CRIMINAL JUSTICE; Skimping on Justice

Article excerpt

Most of the attention on Jacksonville's crime problem focuses on the police, especially the need for more of them.

Little attention is focused on an equally important part of the criminal justice system: prosecutors, public defenders and the courts.

These offices have seen funding cuts recently, which is jeopardizing the ability of the justice system to function properly.

Public Defender Bill White says funding has not kept up with caseloads. Caseloads for public defenders are so high that there are serious concerns that clients are receiving proper representation. And justice is being delayed as a result.

The American Bar Association says that a lawyer should not accept more employment than can be handled speedily and effectively.

White said that some attorneys handling misdemeanor cases had over 1,400 cases in fiscal year 2006-2007. State and national standards call for a maximum caseload of 400.


In some cases, appointed attorneys cost the taxpayers even more, so cutting the budget of the Public Defender's Office is penny-wise and pound-foolish.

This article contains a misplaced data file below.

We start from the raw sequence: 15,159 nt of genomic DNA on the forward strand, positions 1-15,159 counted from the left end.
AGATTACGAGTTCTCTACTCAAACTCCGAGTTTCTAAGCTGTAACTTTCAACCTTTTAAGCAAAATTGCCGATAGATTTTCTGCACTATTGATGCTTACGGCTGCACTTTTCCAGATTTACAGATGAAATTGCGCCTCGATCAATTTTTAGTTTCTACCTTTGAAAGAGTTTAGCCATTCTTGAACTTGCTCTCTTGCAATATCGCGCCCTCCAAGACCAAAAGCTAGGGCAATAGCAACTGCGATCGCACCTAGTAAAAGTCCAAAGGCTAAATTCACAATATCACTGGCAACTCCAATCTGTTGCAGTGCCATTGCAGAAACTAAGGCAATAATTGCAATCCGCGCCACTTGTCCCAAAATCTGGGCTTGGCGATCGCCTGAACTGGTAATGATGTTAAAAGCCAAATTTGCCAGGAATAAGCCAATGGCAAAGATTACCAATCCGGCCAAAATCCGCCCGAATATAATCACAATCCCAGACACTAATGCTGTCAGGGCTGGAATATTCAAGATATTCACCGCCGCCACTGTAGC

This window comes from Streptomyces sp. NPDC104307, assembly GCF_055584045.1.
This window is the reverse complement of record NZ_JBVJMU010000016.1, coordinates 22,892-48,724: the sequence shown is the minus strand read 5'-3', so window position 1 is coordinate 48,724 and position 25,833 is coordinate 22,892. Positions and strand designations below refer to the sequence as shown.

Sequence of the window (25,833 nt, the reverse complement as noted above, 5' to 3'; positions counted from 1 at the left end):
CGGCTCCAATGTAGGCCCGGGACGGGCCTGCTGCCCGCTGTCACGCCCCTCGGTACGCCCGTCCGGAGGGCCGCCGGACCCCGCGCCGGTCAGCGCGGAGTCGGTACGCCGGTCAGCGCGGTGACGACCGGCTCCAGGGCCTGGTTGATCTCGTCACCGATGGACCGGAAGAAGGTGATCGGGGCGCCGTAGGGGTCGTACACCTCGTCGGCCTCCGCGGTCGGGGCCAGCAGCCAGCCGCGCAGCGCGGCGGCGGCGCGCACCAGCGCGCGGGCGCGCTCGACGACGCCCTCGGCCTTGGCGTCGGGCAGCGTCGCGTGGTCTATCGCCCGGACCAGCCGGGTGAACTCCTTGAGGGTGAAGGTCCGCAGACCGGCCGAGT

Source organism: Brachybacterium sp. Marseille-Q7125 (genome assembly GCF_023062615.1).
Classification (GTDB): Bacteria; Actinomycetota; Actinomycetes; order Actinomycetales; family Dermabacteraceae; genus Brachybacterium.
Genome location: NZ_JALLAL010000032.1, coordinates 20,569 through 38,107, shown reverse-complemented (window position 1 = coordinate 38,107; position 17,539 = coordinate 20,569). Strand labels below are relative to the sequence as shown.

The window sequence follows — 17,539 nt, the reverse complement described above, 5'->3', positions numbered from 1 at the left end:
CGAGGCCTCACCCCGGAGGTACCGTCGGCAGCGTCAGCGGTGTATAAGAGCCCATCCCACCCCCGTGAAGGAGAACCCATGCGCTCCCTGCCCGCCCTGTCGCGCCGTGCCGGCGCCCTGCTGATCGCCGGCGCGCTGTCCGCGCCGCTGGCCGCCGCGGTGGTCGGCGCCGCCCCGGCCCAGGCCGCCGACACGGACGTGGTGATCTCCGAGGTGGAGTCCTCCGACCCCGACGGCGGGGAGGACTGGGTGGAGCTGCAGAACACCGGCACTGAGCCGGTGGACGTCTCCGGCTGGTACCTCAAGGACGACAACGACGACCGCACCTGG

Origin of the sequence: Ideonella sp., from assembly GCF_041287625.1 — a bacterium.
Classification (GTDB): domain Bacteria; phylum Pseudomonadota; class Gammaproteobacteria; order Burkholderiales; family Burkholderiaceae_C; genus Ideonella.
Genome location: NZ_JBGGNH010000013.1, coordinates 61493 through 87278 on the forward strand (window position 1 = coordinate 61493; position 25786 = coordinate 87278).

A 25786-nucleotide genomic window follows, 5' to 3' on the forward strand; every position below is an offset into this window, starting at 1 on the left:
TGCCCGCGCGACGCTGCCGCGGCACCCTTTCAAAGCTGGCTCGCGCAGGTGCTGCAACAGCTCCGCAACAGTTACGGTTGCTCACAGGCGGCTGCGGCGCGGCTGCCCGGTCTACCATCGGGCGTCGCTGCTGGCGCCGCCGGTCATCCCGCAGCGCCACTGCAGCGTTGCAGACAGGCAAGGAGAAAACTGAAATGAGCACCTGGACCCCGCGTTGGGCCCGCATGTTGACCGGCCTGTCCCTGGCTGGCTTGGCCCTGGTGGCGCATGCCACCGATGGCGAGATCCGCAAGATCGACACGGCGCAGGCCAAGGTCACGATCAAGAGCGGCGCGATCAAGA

There is an ethical concern to this overload, as well.

The Public Defender's Office has some outstanding career attorneys who help train the newcomers, White said. But the funding crisis places all of that in jeopardy.

"Telling lawyers that they will not receive a raise and that the only hope for any reward for their labor is a $1,000 gross bonus this year is a formula for creating a mass exit of good lawyers," White wrote in a letter to state Rep. Audrey Gibson, D-Jacksonville.

The same can be said for prosecutors. State Attorney Harry Shorstein said that there is a disconnect with the funding process. Funding comes from the state, which removes much local involvement and representation.

He said that about 97 percent of the budget in his office is salaries. He has increased the use of paralegals. And he has cut pay to about $40,000 for some starting attorneys in order to increase numbers in the office. But the low salaries inevitably lead to high turnover, so that some attorneys leave after only a few years of training.

You can't blame them, especially when many young attorneys carry heavy college debt loads. …